“I’ve never seen a scene like this before.”
That’s the shared sentiment of Pele Bapere, who has just stepped out of the crowd waiting in line outside the Apple Store, holding a $3,500 Vision Pro in his hand. “I can’t wait to go home,” he said.
The group of people waiting outside the Fifth Avenue Apple store in New York are primarily passionate fans who want to be the first to experience the expensive virtual reality glasses – Apple’s first major product since the launch of the Apple Watch. Some people have been waiting here since 9:30 p.m. the night before.
Sharing with the WSJ, Bapere said he will use the Vision Pro to replace his 10-year-old MacBook to send emails, watch movies, or video chat with his mother. However, he will not walk around the streets of New York with the $3,500 glasses on his face.
“I think that would attract unwarranted attention,” he said.
First unveiled at the WWDC 2023 event in June 2023, the Vision Pro is a completely new product line for Apple since the introduction of the first Apple Watch in 2015. With a minimalist design, the Apple Vision Pro has transparent lenses, allowing users to see the outside world while still watching the content inside. CEO Tim Cook called it a revolutionary new product.
“Combining digital content with the real world can provide us with unprecedented experiences,” CEO Tim Cook said.
On Friday, inside the store, Tim Cook was surrounded by a group of fans who wanted his autograph. Yam Olisker, a visitor from Modi’in, Israel, asked Cook to sign his iPhone and Vision Pro box.
“I’m very happy,” Olisker said, hoping that one day, Vision Pro will be able to replace the iPhone.
“I want to be a part of history,” he said.
For buyer Amol Kodan, the experience of watching “Super Mario Bros” in the real demo was amazing.
“It looks amazing,” the 26-year-old man from New York said. “I’ve never experienced anything like it before.”
According to Arthur Benhamou, owner of a AI consulting company in Paris, the Vision Pro is so realistic that he feels like he’s seeing the whole scene on a giant screen by the California lake.
“This will become a real computer. It’s not a one-time-use device,” he said, adding that besides the virtual reality glasses, he also bought a white storage box worth $200.
Earlier on January 19, Apple started its preorder for the Vision Pro. According to a source from MacRumors, Apple has received over 200,000 orders to date.
Apple has not yet revealed the number of virtual reality glasses sold. An analyst at TF International Securities predicted that this number would be around 160,000 to 180,000 units for the first batch.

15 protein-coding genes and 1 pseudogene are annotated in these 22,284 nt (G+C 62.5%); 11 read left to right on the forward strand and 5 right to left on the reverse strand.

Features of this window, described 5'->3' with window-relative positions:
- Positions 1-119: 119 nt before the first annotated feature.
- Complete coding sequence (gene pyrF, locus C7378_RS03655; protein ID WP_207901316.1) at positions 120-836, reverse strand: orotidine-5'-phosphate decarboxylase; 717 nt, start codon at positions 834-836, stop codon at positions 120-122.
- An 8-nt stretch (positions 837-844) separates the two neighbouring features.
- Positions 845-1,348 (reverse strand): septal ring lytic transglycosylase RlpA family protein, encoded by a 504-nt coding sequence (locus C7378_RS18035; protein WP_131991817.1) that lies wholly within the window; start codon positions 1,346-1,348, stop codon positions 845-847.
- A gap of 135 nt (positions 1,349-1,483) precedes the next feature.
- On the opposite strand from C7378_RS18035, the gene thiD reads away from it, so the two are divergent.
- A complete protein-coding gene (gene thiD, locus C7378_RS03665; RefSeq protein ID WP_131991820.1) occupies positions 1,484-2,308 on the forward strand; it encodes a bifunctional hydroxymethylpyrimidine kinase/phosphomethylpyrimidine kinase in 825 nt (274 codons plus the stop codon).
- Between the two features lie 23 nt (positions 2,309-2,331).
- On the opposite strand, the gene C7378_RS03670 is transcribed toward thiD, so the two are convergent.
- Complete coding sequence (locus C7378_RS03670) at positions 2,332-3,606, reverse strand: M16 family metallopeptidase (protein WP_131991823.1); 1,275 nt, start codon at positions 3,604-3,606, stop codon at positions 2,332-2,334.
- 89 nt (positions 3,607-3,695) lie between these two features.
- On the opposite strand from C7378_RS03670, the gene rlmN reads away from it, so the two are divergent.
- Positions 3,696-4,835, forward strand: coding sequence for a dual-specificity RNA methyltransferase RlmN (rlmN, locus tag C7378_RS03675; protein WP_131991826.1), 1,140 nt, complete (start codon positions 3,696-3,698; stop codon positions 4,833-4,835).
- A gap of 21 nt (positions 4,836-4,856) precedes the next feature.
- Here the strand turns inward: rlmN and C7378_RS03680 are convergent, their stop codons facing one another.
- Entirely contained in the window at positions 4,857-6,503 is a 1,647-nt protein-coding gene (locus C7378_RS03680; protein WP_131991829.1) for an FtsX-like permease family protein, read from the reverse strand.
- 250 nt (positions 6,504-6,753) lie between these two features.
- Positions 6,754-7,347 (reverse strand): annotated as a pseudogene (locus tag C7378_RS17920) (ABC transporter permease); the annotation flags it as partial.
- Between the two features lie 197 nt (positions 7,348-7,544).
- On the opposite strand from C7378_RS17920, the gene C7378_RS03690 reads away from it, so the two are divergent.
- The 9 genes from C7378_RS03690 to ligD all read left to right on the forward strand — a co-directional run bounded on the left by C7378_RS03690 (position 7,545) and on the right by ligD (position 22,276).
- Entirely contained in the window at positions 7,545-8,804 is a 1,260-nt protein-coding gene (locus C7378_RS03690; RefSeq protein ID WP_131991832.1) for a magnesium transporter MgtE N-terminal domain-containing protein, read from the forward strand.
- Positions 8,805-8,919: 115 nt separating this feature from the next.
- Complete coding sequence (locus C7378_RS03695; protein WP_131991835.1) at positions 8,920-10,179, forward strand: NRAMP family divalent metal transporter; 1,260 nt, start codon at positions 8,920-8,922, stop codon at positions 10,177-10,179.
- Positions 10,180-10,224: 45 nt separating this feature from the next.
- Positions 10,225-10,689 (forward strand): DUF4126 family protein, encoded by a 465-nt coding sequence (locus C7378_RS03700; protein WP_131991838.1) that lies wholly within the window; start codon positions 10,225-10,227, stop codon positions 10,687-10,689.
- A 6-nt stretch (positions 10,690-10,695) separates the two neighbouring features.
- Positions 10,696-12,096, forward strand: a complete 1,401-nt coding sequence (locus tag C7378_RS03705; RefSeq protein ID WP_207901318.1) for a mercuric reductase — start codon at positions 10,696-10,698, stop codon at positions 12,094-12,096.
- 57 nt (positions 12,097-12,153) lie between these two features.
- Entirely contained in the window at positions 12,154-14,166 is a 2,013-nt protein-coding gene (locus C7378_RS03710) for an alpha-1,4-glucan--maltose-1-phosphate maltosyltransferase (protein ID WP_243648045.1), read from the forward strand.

Earlier, there was a belief that no one would buy the Vision Pro because they were too expensive. According to The New York Times, the actual price for Vision Pro is even much higher than the $3,500 mark as this number does not include a series of utilities and accessories that come with it, such as:
A $200 storage box to protect Vision Pro while traveling
A pair of headphones, such as the $180 AirPods, for private music listening
A $200 power bank
A $100 lens pad to create a comfortable feeling
Expert Jitesh Ubrani from IDC believes that the $3,500 price tag is a major barrier, making Vision Pro a device for the enterprise segment in the long run, as ordinary users are not ready to spend such a large amount of money. Expert Shira Ovide shared that Vision Pro is like an imperfect computer worth thousands of dollars, while only being worn on the face.
Therefore, the demand for Vision Pro may quickly diminish after fans of Apple products or curious users have been able to purchase it. In addition, some investors and potential partners are still concerned about the ability of consumers to spend money and time on the metaverse. They note that this technology has disillusioned many people.
Prior to this, Meta also struggled to attract consumers and maintain sales of virtual reality glasses. Walt Disney had to close a strategic development unit for the metaverse, while Microsoft froze a virtual reality platform it acquired in 2017. The virtual reality development team was also downsized.
According to: WSJ, Bloomberg